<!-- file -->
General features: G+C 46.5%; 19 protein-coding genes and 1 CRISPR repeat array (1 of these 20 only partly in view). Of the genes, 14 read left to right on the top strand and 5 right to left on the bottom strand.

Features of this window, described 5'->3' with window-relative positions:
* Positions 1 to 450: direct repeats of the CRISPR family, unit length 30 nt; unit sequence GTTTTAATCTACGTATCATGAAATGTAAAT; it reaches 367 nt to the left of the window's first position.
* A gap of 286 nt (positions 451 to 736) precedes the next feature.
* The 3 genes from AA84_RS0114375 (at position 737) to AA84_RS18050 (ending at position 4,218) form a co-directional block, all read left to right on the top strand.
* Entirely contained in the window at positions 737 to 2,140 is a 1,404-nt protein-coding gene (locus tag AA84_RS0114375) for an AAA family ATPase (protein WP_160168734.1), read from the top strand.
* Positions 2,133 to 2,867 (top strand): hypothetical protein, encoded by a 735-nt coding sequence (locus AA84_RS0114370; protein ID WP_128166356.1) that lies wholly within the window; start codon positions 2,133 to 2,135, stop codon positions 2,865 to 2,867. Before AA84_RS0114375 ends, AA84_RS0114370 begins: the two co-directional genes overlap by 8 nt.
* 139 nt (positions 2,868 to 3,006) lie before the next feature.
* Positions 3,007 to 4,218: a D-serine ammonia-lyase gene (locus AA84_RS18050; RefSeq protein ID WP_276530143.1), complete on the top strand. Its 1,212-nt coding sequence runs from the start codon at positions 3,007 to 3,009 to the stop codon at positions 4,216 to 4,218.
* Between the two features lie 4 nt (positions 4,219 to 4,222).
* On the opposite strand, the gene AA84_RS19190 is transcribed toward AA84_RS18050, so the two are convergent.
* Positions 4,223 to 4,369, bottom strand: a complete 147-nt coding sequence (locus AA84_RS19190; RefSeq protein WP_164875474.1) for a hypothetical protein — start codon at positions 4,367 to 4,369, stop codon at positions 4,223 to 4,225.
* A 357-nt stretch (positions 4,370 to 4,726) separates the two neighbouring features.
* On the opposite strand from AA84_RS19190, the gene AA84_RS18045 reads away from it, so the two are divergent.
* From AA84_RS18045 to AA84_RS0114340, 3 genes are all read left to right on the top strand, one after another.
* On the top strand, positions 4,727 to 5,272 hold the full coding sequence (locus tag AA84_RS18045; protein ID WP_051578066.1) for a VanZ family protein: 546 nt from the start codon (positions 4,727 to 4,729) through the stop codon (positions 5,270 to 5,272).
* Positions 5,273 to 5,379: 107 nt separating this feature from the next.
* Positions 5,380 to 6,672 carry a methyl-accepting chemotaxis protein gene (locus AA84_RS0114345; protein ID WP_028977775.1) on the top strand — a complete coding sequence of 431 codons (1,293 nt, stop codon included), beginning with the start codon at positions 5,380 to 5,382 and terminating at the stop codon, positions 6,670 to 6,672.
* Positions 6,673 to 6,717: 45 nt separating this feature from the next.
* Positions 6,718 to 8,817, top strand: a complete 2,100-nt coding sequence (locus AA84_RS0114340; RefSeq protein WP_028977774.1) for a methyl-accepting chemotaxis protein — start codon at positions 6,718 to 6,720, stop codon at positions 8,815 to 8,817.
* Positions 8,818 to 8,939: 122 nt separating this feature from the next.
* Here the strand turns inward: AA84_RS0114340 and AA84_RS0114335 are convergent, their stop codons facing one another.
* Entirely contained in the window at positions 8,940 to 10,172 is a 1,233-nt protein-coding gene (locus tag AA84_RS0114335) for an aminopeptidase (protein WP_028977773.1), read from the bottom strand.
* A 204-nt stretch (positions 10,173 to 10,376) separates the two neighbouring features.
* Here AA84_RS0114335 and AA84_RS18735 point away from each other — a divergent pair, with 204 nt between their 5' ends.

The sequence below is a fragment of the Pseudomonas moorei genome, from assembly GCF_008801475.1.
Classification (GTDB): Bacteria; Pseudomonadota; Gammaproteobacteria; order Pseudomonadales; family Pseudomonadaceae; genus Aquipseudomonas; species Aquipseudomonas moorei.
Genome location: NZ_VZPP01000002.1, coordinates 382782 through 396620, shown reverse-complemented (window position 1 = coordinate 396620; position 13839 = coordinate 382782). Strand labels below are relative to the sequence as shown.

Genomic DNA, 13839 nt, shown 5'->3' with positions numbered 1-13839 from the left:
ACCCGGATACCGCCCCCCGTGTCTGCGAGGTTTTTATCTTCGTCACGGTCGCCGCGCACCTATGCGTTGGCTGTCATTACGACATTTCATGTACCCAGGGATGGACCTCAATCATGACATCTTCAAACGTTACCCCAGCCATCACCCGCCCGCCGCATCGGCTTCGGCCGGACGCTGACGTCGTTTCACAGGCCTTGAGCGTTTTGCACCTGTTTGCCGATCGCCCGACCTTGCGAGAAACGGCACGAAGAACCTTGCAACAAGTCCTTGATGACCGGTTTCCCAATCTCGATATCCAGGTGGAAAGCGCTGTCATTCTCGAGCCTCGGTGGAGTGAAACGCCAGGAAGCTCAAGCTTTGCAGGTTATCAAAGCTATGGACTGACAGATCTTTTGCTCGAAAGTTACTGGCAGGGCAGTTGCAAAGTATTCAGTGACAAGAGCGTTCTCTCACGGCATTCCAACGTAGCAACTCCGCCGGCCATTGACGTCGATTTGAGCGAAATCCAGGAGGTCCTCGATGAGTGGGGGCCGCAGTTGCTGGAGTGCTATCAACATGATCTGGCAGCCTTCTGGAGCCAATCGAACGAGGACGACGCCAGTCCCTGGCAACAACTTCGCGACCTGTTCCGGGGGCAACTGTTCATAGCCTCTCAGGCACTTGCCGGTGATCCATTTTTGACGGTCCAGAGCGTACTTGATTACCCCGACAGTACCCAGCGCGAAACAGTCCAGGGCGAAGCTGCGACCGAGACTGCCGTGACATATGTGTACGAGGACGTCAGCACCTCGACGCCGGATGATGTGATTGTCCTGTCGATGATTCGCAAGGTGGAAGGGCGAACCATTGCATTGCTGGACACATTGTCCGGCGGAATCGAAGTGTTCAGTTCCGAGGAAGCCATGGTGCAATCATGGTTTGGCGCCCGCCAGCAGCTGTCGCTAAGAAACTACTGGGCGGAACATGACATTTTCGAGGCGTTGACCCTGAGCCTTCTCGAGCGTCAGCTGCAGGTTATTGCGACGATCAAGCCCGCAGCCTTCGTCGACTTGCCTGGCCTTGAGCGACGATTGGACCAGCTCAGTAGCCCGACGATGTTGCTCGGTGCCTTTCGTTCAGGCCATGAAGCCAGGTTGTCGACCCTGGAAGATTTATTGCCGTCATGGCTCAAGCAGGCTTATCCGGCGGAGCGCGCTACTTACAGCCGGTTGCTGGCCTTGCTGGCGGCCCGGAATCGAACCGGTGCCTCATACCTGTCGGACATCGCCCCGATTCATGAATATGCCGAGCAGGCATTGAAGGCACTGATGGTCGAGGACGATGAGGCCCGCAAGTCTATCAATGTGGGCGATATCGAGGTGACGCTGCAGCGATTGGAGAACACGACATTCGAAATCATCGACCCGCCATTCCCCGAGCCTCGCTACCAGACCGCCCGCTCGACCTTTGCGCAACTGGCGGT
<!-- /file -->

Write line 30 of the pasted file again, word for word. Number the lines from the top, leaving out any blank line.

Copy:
ACCCGGATACCGCCCCCCGTGTCTGCGAGGTTTTTATCTTCGTCACGGTCGCCGCGCACCTATGCGTTGGCTGTCATTACGACATTTCATGTACCCAGGGATGGACCTCAATCATGACATCTTCAAACGTTACCCCAGCCATCACCCGCCCGCCGCATCGGCTTCGGCCGGACGCTGACGTCGTTTCACAGGCCTTGAGCGTTTTGCACCTGTTTGCCGATCGCCCGACCTTGCGAGAAACGGCACGAAGAACCTTGCAACAAGTCCTTGATGACCGGTTTCCCAATCTCGATATCCAGGTGGAAAGCGCTGTCATTCTCGAGCCTCGGTGGAGTGAAACGCCAGGAAGCTCAAGCTTTGCAGGTTATCAAAGCTATGGACTGACAGATCTTTTGCTCGAAAGTTACTGGCAGGGCAGTTGCAAAGTATTCAGTGACAAGAGCGTTCTCTCACGGCATTCCAACGTAGCAACTCCGCCGGCCATTGACGTCGATTTGAGCGAAATCCAGGAGGTCCTCGATGAGTGGGGGCCGCAGTTGCTGGAGTGCTATCAACATGATCTGGCAGCCTTCTGGAGCCAATCGAACGAGGACGACGCCAGTCCCTGGCAACAACTTCGCGACCTGTTCCGGGGGCAACTGTTCATAGCCTCTCAGGCACTTGCCGGTGATCCATTTTTGACGGTCCAGAGCGTACTTGATTACCCCGACAGTACCCAGCGCGAAACAGTCCAGGGCGAAGCTGCGACCGAGACTGCCGTGACATATGTGTACGAGGACGTCAGCACCTCGACGCCGGATGATGTGATTGTCCTGTCGATGATTCGCAAGGTGGAAGGGCGAACCATTGCATTGCTGGACACATTGTCCGGCGGAATCGAAGTGTTCAGTTCCGAGGAAGCCATGGTGCAATCATGGTTTGGCGCCCGCCAGCAGCTGTCGCTAAGAAACTACTGGGCGGAACATGACATTTTCGAGGCGTTGACCCTGAGCCTTCTCGAGCGTCAGCTGCAGGTTATTGCGACGATCAAGCCCGCAGCCTTCGTCGACTTGCCTGGCCTTGAGCGACGATTGGACCAGCTCAGTAGCCCGACGATGTTGCTCGGTGCCTTTCGTTCAGGCCATGAAGCCAGGTTGTCGACCCTGGAAGATTTATTGCCGTCATGGCTCAAGCAGGCTTATCCGGCGGAGCGCGCTACTTACAGCCGGTTGCTGGCCTTGCTGGCGGCCCGGAATCGAACCGGTGCCTCATACCTGTCGGACATCGCCCCGATTCATGAATATGCCGAGCAGGCATTGAAGGCACTGATGGTCGAGGACGATGAGGCCCGCAAGTCTATCAATGTGGGCGATATCGAGGTGACGCTGCAGCGATTGGAGAACACGACATTCGAAATCATCGACCCGCCATTCCCCGAGCCTCGCTACCAGACCGCCCGCTCGACCTTTGCGCAACTGGCGGT